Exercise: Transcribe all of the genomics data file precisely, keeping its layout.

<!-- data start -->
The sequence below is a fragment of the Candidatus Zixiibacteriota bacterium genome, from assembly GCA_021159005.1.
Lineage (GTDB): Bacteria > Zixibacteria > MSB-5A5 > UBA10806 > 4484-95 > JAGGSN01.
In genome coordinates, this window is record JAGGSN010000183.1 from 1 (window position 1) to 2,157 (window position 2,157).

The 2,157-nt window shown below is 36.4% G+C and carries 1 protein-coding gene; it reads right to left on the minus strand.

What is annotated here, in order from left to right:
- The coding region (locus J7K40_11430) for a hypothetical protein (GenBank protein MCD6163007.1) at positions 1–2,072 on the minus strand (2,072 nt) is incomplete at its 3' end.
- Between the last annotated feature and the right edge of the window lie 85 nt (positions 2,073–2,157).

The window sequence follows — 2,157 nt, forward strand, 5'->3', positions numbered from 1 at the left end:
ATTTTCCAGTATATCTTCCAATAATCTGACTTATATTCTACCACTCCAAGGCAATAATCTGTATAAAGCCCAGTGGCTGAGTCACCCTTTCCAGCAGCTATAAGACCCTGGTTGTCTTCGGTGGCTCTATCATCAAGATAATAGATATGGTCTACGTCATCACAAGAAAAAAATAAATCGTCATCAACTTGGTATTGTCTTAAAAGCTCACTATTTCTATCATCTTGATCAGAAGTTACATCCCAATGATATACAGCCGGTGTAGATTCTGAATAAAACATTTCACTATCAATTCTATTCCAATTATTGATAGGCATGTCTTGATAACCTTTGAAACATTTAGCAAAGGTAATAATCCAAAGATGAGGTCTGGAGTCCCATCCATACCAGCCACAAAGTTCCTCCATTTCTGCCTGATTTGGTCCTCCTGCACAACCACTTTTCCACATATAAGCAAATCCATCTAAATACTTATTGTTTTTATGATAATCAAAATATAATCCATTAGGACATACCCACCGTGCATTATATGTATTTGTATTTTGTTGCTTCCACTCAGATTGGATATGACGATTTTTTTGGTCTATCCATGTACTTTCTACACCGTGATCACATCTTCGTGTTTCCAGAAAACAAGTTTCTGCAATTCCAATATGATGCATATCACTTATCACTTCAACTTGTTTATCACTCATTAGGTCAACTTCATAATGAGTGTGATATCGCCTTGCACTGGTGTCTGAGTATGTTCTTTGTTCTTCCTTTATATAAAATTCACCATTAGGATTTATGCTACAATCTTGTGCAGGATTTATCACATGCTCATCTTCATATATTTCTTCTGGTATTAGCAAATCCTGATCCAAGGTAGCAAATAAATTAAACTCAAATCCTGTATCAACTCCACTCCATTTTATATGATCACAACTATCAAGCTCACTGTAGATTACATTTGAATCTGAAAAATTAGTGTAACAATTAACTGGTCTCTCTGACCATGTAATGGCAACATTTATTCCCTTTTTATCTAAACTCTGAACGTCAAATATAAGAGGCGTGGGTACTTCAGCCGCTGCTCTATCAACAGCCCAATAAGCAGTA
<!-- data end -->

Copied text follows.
The sequence below is a fragment of the Candidatus Zixiibacteriota bacterium genome, from assembly GCA_021159005.1.
Lineage (GTDB): Bacteria > Zixibacteria > MSB-5A5 > UBA10806 > 4484-95 > JAGGSN01.
In genome coordinates, this window is record JAGGSN010000183.1 from 1 (window position 1) to 2,157 (window position 2,157).

The 2,157-nt window shown below is 36.4% G+C and carries 1 protein-coding gene; it reads right to left on the minus strand.

What is annotated here, in order from left to right:
- The coding region (locus J7K40_11430) for a hypothetical protein (GenBank protein MCD6163007.1) at positions 1–2,072 on the minus strand (2,072 nt) is incomplete at its 3' end.
- Between the last annotated feature and the right edge of the window lie 85 nt (positions 2,073–2,157).

The window sequence follows — 2,157 nt, forward strand, 5'->3', positions numbered from 1 at the left end:
ATTTTCCAGTATATCTTCCAATAATCTGACTTATATTCTACCACTCCAAGGCAATAATCTGTATAAAGCCCAGTGGCTGAGTCACCCTTTCCAGCAGCTATAAGACCCTGGTTGTCTTCGGTGGCTCTATCATCAAGATAATAGATATGGTCTACGTCATCACAAGAAAAAAATAAATCGTCATCAACTTGGTATTGTCTTAAAAGCTCACTATTTCTATCATCTTGATCAGAAGTTACATCCCAATGATATACAGCCGGTGTAGATTCTGAATAAAACATTTCACTATCAATTCTATTCCAATTATTGATAGGCATGTCTTGATAACCTTTGAAACATTTAGCAAAGGTAATAATCCAAAGATGAGGTCTGGAGTCCCATCCATACCAGCCACAAAGTTCCTCCATTTCTGCCTGATTTGGTCCTCCTGCACAACCACTTTTCCACATATAAGCAAATCCATCTAAATACTTATTGTTTTTATGATAATCAAAATATAATCCATTAGGACATACCCACCGTGCATTATATGTATTTGTATTTTGTTGCTTCCACTCAGATTGGATATGACGATTTTTTTGGTCTATCCATGTACTTTCTACACCGTGATCACATCTTCGTGTTTCCAGAAAACAAGTTTCTGCAATTCCAATATGATGCATATCACTTATCACTTCAACTTGTTTATCACTCATTAGGTCAACTTCATAATGAGTGTGATATCGCCTTGCACTGGTGTCTGAGTATGTTCTTTGTTCTTCCTTTATATAAAATTCACCATTAGGATTTATGCTACAATCTTGTGCAGGATTTATCACATGCTCATCTTCATATATTTCTTCTGGTATTAGCAAATCCTGATCCAAGGTAGCAAATAAATTAAACTCAAATCCTGTATCAACTCCACTCCATTTTATATGATCACAACTATCAAGCTCACTGTAGATTACATTTGAATCTGAAAAATTAGTGTAACAATTAACTGGTCTCTCTGACCATGTAATGGCAACATTTATTCCCTTTTTATCTAAACTCTGAACGTCAAATATAAGAGGCGTGGGTACTTCAGCCGCTGCTCTATCAACAGCCCAATAAGCAGTA